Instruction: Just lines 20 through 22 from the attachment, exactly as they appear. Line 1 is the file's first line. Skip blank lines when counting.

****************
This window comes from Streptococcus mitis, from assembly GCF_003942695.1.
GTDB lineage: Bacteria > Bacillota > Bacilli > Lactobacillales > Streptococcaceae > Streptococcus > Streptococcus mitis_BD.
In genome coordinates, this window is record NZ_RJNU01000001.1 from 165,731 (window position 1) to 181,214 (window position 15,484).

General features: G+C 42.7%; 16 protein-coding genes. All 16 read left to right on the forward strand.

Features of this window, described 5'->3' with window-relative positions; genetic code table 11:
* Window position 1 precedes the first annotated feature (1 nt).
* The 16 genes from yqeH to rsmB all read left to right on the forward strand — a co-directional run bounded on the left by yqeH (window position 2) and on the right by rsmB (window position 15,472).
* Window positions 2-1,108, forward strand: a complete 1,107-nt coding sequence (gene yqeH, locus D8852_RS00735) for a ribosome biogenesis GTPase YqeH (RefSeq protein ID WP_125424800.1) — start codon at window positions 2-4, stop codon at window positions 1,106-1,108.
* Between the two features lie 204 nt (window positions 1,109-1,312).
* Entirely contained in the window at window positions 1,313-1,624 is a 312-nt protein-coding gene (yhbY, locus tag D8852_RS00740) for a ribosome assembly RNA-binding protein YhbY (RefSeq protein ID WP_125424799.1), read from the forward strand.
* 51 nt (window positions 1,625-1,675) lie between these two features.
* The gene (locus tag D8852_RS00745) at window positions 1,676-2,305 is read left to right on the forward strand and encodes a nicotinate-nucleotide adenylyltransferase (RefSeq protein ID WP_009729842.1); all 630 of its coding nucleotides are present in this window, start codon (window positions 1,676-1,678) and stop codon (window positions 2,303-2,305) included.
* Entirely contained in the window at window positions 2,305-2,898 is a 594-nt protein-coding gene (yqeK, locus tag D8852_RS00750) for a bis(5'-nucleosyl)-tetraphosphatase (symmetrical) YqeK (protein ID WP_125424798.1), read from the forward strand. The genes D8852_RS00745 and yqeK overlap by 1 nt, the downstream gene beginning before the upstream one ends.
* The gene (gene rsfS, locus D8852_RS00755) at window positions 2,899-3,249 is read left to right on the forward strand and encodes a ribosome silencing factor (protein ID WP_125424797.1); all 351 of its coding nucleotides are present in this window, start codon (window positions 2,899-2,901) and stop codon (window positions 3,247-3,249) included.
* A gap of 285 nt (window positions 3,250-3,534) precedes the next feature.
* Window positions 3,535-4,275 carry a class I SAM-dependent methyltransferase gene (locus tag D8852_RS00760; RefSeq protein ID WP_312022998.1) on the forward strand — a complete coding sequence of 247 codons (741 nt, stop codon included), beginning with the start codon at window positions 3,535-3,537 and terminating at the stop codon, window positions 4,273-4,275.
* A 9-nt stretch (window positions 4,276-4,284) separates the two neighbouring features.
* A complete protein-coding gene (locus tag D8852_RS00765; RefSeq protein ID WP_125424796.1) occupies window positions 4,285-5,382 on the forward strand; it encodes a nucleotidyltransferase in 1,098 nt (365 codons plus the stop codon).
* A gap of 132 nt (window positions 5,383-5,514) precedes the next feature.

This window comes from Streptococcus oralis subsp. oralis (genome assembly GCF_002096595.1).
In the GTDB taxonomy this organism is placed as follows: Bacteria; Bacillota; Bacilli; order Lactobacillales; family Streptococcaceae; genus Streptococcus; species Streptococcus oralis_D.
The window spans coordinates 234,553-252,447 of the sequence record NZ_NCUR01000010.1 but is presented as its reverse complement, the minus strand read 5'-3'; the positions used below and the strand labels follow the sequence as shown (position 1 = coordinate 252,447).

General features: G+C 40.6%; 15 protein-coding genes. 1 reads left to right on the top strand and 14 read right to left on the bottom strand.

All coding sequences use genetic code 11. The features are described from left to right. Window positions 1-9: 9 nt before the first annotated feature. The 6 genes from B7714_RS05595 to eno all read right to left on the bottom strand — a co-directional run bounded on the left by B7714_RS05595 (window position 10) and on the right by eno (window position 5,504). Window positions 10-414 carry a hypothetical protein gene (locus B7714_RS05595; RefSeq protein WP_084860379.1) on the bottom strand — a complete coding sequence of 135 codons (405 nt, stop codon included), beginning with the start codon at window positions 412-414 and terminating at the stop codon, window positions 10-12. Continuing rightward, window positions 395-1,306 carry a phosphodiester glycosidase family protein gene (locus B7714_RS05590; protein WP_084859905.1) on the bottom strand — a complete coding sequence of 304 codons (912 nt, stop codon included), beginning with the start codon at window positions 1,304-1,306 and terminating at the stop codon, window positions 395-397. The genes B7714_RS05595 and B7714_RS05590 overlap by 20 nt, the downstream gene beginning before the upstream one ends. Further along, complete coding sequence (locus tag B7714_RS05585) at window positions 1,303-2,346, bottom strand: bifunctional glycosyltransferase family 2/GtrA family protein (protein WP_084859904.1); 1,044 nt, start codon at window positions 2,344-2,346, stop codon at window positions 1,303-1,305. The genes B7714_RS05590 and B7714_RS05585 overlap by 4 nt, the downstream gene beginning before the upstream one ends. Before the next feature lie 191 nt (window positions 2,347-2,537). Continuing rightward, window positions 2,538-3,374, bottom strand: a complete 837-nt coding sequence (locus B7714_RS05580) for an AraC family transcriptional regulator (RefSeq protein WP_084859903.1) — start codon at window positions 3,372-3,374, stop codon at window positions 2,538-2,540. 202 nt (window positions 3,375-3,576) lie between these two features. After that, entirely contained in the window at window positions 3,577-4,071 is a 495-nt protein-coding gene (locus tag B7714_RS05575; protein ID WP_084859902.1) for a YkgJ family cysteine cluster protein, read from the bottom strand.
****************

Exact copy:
This window comes from Streptococcus oralis subsp. oralis (genome assembly GCF_002096595.1).
In the GTDB taxonomy this organism is placed as follows: Bacteria; Bacillota; Bacilli; order Lactobacillales; family Streptococcaceae; genus Streptococcus; species Streptococcus oralis_D.
The window spans coordinates 234,553-252,447 of the sequence record NZ_NCUR01000010.1 but is presented as its reverse complement, the minus strand read 5'-3'; the positions used below and the strand labels follow the sequence as shown (position 1 = coordinate 252,447).